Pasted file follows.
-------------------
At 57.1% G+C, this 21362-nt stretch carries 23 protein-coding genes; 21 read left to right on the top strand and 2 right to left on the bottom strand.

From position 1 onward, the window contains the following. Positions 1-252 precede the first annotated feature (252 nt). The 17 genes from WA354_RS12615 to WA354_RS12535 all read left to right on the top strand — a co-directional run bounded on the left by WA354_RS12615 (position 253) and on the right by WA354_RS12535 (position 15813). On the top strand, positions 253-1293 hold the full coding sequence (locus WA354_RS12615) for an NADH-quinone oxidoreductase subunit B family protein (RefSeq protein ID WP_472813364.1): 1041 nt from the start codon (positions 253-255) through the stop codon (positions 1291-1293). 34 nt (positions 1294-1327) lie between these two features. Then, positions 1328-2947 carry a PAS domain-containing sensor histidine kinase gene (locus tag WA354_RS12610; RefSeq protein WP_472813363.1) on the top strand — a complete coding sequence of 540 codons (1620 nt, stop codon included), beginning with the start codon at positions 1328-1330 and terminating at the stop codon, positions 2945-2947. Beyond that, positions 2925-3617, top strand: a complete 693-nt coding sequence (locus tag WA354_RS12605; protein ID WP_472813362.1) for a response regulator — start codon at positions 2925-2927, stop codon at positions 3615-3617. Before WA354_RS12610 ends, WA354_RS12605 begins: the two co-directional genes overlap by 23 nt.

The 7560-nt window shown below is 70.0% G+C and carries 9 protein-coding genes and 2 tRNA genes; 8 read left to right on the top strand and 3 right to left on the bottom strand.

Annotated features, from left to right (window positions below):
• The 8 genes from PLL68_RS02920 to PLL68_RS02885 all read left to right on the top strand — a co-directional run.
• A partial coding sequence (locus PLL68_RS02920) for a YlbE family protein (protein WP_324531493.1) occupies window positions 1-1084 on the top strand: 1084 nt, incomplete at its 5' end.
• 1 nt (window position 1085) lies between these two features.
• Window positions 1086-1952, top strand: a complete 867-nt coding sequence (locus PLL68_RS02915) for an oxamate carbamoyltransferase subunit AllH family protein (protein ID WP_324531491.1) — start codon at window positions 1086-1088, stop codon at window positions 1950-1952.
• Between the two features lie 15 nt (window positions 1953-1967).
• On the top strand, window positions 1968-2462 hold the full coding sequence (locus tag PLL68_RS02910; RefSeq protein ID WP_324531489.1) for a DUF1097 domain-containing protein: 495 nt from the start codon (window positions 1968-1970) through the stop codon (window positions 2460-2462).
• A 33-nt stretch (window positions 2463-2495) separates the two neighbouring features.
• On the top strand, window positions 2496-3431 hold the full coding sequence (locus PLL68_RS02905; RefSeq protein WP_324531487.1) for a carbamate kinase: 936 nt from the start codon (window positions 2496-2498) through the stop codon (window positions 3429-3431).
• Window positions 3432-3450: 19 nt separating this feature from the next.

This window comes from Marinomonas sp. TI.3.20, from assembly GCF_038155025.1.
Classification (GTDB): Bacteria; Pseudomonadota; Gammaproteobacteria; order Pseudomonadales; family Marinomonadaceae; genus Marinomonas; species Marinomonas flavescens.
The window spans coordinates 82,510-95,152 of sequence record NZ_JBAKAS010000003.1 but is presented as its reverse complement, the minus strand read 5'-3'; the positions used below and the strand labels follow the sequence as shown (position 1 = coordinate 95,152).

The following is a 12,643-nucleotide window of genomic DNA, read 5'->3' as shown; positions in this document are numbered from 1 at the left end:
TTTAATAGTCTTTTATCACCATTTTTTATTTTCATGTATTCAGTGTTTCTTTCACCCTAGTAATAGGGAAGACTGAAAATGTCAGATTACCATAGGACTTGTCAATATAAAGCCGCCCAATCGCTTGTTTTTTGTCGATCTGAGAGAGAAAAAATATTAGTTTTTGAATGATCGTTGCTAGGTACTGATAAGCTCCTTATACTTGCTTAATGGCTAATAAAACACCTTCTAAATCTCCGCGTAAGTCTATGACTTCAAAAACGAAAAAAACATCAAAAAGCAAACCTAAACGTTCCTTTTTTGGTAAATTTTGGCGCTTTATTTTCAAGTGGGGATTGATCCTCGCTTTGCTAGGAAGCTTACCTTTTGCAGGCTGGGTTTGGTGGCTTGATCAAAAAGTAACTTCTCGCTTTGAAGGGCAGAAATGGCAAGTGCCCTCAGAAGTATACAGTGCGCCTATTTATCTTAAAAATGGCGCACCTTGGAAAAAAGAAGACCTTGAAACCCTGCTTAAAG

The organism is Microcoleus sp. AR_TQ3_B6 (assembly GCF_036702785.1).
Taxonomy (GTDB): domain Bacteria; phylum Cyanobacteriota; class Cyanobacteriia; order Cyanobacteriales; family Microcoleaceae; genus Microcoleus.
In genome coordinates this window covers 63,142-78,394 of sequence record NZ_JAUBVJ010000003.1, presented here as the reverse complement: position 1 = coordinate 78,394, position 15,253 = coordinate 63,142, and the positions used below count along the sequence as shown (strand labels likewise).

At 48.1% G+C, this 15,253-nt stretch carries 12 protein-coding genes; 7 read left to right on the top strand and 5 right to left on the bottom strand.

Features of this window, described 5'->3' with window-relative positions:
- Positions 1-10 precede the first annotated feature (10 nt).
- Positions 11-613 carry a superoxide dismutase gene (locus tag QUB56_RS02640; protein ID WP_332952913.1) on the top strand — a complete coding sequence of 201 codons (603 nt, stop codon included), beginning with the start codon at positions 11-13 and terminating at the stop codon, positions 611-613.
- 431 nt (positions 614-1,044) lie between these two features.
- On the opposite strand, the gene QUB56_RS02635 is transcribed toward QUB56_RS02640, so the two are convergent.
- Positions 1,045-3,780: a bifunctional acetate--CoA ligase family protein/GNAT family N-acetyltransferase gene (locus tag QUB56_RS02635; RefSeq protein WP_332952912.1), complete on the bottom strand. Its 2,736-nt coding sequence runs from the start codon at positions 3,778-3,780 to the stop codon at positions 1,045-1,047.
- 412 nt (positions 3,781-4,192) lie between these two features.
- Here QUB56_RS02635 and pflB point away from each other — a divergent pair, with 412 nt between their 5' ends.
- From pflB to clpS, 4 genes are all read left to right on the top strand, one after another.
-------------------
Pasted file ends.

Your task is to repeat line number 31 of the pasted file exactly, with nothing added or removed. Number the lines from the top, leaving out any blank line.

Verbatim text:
- From pflB to clpS, 4 genes are all read left to right on the top strand, one after another.